The Pleasure and Gain retrospective format is a great way to start the conversation about topics like team dynamics, dips in productivity, new additions to the team and other team-level circumstances to determine how they are affecting each team member. The exercise focuses on whether these events or situations have been pleasant or not, and what the team may or may not have gained from them.
The Pleasure and Gain retrospective format is a fun and quick way to spice up your regular retro meetings. It’s also a useful technique to identify the circumstances inside the team that straddle the line between valuable and pleasurable, so that more of these can be generated to improve productivity and emotional wellness of your team members.
As for most retro formats, you will need a whiteboard, pens, sticky notes, and a positive attitude. Start the meeting by drawing the pleasure and gain spectrum (as in the picture below) where the pleasure and gain axis crosses with the pain and loss axis. This spectrum asks the team to consider the experiences of the last sprint in terms of pain and gain.
Ask participants to add post-it notes with topics to varying areas of the board, where they believe they belong. If the team is particularly quiet, use leading questions or statements such as:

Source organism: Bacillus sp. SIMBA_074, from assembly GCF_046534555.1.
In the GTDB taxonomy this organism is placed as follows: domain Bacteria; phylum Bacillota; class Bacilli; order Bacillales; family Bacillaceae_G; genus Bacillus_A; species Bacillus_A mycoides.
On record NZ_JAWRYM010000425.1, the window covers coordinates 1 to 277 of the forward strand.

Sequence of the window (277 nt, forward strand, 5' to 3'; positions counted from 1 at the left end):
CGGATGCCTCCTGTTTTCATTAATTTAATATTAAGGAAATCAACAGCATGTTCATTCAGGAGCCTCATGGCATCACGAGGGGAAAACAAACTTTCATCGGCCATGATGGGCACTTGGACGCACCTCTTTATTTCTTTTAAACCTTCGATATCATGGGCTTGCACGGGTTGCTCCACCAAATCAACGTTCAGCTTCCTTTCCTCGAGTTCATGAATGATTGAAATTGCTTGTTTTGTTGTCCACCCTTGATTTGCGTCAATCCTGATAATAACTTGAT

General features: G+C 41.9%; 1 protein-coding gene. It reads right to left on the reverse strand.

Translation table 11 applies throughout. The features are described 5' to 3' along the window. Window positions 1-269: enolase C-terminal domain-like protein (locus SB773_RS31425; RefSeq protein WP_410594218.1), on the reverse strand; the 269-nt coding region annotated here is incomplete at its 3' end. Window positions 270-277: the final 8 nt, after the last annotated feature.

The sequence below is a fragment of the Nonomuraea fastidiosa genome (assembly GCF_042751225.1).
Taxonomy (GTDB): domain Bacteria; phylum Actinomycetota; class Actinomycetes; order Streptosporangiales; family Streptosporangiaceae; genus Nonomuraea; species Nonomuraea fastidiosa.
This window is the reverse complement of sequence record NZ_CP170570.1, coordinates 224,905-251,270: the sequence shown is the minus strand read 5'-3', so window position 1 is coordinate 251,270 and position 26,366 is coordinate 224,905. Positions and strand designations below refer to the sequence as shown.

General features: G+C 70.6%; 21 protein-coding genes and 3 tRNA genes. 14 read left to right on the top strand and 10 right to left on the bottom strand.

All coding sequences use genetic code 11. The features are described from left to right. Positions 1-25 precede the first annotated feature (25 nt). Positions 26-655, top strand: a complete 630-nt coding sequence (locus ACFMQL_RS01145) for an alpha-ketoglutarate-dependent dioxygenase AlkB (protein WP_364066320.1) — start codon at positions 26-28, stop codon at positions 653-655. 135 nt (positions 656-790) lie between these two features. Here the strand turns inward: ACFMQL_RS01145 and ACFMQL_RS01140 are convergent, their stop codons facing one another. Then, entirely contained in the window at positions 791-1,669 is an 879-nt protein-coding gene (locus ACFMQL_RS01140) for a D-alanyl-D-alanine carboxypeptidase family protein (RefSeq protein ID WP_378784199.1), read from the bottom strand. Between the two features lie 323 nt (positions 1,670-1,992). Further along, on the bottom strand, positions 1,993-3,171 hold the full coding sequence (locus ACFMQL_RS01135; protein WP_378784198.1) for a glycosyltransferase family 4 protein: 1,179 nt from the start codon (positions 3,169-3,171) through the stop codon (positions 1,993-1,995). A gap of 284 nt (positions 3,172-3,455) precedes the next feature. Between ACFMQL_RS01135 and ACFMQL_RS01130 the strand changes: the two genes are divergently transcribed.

Discuss the magic quadrant (or also called the pleasure and gain quadrant) with your team. Which activities, topics or events over the course of the last sprint belong in the top right area where the items are both pleasant to do and bring value.
Bring up the Big Pain intersection, within which topics were painful to execute and also led to a loss for the team. Which post-its belong there?
When all the participants have placed their notes on the board in the corresponding area, discuss what could be done to move each item closer or into the magic quadrant. Then turn these ideas into actionable tasks for your next sprint.
This activity is based on the psychologist Daniel Kahneman’s Loss Aversion Theory. His findings indicate that the pain of losing is psychologically almost two times as powerful as the pleasure of gaining. Thus it fosters important conversations on how we can improve efficiency and be happier at the same time by reducing the number of inefficient activities that conjure pain.
Moreover, this retrospective template is a direct path to discovering how we can actually gain knowledge while doing something painful. It will give your team greater clarity around activities that didn't seem too pleasant, but led to vital gains for the team. This will help the group view negative experiences inside the team as an investment in their own future.
The exercise is as effective for co-located teams as it is for remote teams with a virtual board and a shared screen or a digital retrospective tool like ScatterSpoke.